New insights into the ear region anatomy and cranial blood supply of advanced stem Strepsirhini: Evidence from three primate petrosals from the Eocene of Chambi, Tunisia - Université de Montpellier Accéder directement au contenu
Article Dans Une Revue Journal of Human Evolution Année : 2013

New insights into the ear region anatomy and cranial blood supply of advanced stem Strepsirhini: Evidence from three primate petrosals from the Eocene of Chambi, Tunisia

Résumé

We report the discovery of three isolated primate petrosal fragments from the fossiliferous locality ofChambi (Tunisia), a primate-bearing locality dating from the late early to the early middle Eocene. Thesefossils display a suite of anatomical characteristics otherwise found only in strepsirhines, and as suchmight be attributed either to Djebelemur or/and cf. Algeripithecus, the two diminutive stem strepsirhineprimates recorded from this locality. Although damaged, the petrosals provide substantial informationregarding the ear anatomy of these advanced stem strepsirhines (or pre-tooth-combed primates),notably the patterns of the pathway of the arterial blood supply. Using mCT-scanning techniques anddigital segmentation of the structures, we show that the transpromontorial and stapedial branches of theinternal carotid artery (ICA) were present (presence of bony tubes), but seemingly too small to supplyenough blood to the cranium alone. This suggests that the ICA was not the main cranial blood supply instem strepsirhines, but that the pharyngeal or vertebral artery primitively ensured a great part of thisrole instead, an arterial pattern that is reminiscent of modern cheirogaleid, lepilemurid lemuriforms andlorisiforms. This could explain parallel loss of the ICA functionality among these families. Specificmeasurements made on the cochlea indicate that the small strepsirhine primate(s) from Chambi was(were) highly sensitive to high frequencies and poorly sensitive to low frequencies. Finally, variance fromorthogonality of the plane of the semicircular canals (SCs) calculated on one petrosal (CBI-1-569) suggeststhat Djebelemur or cf. Algeripithecus likely moved (at least its head) in a way similar to that ofmodern mouse lemurs.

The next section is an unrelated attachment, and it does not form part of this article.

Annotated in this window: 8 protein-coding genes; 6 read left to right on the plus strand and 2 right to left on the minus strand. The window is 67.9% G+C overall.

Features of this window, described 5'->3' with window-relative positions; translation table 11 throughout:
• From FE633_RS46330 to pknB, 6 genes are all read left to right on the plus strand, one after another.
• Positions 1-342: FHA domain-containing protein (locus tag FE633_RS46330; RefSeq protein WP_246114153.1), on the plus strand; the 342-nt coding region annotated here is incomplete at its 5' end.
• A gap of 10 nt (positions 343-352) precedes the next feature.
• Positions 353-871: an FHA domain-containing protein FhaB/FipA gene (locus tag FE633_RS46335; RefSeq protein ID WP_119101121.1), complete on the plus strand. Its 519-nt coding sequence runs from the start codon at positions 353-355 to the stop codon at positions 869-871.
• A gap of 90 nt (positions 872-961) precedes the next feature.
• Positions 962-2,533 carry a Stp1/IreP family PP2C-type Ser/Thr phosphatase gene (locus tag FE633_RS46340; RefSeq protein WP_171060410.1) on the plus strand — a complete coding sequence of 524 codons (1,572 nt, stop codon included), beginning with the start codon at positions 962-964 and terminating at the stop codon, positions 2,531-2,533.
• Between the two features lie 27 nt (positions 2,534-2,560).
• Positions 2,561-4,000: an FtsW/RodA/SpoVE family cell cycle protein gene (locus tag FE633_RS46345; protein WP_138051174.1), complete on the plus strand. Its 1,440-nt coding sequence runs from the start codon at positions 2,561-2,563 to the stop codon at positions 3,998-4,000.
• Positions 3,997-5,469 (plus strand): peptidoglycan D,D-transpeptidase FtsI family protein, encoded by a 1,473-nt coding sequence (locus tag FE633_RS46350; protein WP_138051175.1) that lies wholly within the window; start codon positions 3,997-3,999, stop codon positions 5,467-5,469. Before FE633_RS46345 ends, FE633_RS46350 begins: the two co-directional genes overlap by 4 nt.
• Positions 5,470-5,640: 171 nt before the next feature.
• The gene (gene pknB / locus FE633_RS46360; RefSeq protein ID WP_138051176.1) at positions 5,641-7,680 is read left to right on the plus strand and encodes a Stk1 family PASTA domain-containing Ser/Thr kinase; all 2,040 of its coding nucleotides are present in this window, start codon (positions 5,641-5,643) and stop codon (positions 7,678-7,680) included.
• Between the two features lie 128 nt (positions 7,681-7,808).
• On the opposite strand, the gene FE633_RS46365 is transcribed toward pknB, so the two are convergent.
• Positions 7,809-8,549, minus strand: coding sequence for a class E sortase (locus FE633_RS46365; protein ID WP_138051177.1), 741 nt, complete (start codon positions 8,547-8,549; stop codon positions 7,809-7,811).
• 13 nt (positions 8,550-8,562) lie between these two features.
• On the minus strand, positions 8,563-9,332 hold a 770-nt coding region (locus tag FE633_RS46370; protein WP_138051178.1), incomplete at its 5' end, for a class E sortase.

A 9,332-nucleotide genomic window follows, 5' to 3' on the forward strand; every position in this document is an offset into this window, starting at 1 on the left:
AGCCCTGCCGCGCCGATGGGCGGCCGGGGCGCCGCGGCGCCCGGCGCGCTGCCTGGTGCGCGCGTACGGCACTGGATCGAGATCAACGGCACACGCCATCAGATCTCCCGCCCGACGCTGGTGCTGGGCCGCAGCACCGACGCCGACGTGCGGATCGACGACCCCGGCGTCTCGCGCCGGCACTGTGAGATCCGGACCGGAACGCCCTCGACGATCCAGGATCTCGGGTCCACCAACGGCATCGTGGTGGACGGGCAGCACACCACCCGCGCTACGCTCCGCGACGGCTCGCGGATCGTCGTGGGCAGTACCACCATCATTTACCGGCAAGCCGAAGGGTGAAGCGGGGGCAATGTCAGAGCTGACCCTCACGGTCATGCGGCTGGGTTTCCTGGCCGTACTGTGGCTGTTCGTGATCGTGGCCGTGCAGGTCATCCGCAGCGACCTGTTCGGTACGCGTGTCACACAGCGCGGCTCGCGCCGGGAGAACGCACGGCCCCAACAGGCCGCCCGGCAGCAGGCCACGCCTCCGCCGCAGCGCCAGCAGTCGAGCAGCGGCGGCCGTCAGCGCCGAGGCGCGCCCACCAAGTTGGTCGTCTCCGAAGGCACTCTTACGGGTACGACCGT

Dates et versions

hal-01813440 , version 1 (12-06-2018)

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Citer

Julien Benoit, El Mabrouk Essid, Wissem Marzougui, Hayet Khayati Ammar, Renaud Lebrun, et al.. New insights into the ear region anatomy and cranial blood supply of advanced stem Strepsirhini: Evidence from three primate petrosals from the Eocene of Chambi, Tunisia. Journal of Human Evolution, 2013, 65 (5), pp.551 - 572. ⟨10.1016/j.jhevol.2013.06.014⟩. ⟨hal-01813440⟩
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